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- Permanent Link:
- http://ufdc.ufl.edu/UF00090209/00001
## Material Information- Title:
- Finite element model for composite masonry walls
- Series Title:
- Finite element model for composite masonry walls
- Creator:
- Boulton, George X.,
- Place of Publication:
- Gainesville FL
- Publisher:
- University of Florida
- Publication Date:
- 1984
## Subjects- Subjects / Keywords:
- Bricks ( jstor )
Coordinate systems ( jstor ) Degrees of freedom ( jstor ) Integers ( jstor ) Matrices ( jstor ) Stiffness ( jstor ) Stiffness matrix ( jstor ) Structural deflection ( jstor ) Subroutines ( jstor ) Terminology ( jstor )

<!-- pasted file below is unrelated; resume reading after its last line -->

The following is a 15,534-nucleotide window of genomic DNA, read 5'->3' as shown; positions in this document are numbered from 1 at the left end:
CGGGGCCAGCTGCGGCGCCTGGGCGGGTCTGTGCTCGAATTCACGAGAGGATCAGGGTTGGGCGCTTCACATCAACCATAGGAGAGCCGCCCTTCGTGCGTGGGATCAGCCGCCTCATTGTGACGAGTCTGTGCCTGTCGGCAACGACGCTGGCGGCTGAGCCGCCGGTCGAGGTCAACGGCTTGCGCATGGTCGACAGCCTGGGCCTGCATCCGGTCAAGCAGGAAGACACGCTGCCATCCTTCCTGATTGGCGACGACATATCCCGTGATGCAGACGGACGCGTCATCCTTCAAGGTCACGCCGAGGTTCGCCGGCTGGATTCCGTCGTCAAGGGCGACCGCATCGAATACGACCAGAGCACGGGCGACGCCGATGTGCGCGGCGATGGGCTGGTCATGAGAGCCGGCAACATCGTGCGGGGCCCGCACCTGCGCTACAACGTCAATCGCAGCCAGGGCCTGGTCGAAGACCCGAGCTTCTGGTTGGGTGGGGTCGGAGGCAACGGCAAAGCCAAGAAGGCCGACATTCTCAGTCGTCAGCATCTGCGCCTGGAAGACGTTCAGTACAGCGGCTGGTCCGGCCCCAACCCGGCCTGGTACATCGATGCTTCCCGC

## Record Information- Source Institution:
- University of Florida
- Holding Location:
- University of Florida
- Rights Management:
- Copyright George X. Boulton. Permission granted to the University of Florida to digitize, archive and distribute this item for non-profit research and educational purposes. Any reuse of this item in excess of fair use or other copyright exemptions requires permission of the copyright holder.
- Resource Identifier:
- 000487104 ( alephbibnum )
11902053 ( oclc )